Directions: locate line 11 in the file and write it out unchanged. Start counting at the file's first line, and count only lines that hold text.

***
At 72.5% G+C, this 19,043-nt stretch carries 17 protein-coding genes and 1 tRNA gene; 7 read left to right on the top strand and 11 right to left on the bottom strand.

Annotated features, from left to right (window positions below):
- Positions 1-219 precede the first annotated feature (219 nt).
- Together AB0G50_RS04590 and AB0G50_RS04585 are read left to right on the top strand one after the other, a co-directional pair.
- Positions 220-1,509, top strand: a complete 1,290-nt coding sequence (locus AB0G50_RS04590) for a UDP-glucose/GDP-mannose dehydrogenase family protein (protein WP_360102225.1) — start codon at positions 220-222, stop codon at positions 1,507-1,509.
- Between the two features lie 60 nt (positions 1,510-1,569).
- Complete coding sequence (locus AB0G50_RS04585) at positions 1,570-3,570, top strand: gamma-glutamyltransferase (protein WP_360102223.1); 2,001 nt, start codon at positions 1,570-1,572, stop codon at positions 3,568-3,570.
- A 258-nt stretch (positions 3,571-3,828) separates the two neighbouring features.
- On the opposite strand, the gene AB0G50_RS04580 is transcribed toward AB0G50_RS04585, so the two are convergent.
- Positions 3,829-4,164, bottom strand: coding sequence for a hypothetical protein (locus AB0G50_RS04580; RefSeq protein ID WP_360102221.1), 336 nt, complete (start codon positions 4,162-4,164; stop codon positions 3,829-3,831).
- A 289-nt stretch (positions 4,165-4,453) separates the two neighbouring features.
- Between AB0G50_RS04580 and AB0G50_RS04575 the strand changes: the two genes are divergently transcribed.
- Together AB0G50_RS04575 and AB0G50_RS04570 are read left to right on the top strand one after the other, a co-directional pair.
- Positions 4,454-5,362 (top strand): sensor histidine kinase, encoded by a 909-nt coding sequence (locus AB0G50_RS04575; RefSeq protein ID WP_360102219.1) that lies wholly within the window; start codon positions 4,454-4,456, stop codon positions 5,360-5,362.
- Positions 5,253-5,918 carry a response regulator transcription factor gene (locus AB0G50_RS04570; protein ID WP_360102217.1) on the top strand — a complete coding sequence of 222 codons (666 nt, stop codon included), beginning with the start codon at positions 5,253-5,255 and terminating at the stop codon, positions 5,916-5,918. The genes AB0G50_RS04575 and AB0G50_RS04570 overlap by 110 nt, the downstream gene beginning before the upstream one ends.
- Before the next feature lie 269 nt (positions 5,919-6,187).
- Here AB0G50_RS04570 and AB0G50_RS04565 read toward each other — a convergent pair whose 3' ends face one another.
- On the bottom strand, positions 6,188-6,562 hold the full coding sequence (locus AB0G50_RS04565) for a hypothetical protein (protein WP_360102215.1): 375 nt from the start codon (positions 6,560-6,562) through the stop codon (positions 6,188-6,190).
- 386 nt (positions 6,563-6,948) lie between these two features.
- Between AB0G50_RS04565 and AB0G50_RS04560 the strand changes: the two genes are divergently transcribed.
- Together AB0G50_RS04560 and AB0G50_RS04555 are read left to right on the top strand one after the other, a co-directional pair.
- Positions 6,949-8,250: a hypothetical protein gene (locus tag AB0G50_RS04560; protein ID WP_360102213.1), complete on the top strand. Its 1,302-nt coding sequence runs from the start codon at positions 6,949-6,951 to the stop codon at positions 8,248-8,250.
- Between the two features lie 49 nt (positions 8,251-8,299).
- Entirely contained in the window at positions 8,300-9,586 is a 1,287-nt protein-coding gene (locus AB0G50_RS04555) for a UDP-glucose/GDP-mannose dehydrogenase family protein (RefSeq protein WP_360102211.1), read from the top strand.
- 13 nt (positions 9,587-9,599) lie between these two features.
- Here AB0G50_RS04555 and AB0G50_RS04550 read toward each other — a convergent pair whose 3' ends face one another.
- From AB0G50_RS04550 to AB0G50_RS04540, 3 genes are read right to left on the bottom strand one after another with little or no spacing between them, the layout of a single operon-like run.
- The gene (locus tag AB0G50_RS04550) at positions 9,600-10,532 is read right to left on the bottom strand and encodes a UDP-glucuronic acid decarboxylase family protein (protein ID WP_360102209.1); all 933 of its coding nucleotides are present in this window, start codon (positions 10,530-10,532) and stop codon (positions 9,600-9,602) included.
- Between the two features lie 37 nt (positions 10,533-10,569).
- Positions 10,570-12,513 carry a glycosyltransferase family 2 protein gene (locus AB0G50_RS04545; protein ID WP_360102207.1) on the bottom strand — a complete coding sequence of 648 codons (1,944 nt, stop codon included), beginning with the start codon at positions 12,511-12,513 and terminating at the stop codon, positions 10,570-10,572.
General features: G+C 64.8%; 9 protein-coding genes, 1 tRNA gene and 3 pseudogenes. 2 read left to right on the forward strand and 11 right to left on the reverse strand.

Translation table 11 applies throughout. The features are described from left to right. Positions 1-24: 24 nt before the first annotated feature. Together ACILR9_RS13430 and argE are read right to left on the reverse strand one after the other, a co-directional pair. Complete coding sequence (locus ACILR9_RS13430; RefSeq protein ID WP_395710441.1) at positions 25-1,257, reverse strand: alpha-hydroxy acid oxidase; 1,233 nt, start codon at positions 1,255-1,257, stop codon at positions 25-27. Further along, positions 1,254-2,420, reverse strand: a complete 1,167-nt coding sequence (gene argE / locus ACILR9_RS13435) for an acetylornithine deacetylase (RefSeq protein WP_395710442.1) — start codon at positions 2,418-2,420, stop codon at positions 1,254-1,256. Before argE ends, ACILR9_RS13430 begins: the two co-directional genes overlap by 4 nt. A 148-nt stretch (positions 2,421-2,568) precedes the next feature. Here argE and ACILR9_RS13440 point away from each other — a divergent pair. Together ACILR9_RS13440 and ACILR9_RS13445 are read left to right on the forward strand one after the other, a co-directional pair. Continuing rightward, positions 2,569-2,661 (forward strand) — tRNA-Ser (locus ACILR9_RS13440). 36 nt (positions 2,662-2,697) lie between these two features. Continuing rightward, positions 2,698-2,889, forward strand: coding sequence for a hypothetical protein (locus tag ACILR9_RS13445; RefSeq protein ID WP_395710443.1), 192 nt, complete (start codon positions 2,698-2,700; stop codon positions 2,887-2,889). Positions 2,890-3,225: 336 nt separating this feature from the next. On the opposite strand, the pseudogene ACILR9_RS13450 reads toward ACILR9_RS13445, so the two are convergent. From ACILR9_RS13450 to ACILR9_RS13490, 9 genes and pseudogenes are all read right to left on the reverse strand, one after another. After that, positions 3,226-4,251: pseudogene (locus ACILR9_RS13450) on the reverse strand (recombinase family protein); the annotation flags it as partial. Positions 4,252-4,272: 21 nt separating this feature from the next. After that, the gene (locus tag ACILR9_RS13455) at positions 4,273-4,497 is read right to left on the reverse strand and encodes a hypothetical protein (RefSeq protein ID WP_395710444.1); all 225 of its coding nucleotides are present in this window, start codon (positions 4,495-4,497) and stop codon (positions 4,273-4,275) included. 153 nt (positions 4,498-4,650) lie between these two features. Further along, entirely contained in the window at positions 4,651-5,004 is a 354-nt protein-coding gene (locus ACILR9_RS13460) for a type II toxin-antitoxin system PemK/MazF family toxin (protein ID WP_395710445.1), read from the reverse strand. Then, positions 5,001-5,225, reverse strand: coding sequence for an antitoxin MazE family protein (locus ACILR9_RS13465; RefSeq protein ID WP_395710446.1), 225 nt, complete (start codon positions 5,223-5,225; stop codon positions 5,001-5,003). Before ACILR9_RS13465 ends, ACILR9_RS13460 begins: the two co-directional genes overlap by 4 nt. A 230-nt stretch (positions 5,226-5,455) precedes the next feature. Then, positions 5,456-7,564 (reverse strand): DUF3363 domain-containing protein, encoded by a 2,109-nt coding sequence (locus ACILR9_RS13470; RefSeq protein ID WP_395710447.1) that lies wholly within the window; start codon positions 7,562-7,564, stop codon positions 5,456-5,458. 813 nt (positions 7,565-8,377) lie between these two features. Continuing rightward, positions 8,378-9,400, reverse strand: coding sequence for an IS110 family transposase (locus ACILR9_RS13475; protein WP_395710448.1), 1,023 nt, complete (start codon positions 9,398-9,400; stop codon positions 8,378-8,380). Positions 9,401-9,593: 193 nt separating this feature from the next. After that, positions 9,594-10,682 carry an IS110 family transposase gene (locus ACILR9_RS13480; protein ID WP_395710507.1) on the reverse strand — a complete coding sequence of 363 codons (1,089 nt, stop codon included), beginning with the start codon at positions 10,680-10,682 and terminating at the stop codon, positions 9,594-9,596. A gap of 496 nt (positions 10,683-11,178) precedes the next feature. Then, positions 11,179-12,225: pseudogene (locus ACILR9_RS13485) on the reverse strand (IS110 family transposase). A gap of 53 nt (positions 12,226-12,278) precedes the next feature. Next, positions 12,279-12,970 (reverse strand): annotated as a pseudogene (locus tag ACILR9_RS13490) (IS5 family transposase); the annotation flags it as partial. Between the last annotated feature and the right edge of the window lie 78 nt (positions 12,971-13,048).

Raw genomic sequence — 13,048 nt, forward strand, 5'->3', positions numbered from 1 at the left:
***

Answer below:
- A 289-nt stretch (positions 4,165-4,453) separates the two neighbouring features.